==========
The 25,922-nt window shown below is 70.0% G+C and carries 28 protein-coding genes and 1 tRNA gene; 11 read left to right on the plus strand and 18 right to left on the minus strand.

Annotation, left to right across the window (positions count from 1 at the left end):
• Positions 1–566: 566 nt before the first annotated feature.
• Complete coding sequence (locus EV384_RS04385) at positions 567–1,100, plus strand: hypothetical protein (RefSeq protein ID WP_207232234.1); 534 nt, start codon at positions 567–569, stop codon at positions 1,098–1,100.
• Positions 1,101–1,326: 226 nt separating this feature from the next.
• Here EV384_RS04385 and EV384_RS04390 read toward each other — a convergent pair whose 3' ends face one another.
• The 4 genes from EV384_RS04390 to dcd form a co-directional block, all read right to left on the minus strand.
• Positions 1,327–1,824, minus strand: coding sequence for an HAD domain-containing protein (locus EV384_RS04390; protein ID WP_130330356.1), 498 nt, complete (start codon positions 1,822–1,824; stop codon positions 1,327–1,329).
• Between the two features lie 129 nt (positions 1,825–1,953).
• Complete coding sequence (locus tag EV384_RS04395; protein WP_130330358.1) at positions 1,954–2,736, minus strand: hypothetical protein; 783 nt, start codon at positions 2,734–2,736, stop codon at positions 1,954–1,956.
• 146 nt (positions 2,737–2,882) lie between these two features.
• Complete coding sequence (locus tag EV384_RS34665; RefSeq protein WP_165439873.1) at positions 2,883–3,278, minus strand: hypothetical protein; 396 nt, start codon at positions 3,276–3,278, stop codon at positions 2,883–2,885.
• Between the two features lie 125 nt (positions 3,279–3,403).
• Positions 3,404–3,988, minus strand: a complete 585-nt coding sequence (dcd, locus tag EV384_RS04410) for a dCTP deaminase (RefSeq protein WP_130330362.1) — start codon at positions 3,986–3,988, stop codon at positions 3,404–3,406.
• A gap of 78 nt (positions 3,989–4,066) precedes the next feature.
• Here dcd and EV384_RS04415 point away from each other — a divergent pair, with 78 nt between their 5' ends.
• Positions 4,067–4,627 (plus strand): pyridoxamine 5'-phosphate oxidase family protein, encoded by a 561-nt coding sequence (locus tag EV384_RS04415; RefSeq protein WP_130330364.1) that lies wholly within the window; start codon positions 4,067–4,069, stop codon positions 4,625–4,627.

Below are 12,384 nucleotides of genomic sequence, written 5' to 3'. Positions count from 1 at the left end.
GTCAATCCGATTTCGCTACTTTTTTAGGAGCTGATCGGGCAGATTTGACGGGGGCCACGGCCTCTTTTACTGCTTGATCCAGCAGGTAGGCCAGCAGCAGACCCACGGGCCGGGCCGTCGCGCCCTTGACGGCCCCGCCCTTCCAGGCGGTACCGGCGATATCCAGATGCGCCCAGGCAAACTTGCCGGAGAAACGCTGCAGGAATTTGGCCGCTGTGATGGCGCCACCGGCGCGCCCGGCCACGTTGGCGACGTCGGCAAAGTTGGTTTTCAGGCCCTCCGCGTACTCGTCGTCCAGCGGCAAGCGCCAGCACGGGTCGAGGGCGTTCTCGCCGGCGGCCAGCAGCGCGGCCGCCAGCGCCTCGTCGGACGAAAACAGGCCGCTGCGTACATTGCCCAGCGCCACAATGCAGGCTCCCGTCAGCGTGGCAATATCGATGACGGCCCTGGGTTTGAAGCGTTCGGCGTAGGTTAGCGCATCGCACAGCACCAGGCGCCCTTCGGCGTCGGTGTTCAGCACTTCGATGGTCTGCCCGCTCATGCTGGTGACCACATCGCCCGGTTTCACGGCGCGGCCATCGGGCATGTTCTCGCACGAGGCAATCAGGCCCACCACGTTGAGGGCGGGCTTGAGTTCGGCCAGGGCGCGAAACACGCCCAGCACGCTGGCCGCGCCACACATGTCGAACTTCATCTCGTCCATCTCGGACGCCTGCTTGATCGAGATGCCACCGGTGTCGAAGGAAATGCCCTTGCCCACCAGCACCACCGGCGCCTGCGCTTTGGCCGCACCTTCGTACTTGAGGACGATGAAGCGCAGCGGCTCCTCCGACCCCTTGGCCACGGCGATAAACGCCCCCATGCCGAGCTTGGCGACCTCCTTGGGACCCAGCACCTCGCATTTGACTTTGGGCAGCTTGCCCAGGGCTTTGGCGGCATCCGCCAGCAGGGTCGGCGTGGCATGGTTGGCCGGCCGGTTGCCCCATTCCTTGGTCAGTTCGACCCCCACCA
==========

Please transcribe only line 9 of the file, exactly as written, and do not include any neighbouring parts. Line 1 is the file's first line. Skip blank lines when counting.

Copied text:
• Between the two features lie 129 nt (positions 1,825–1,953).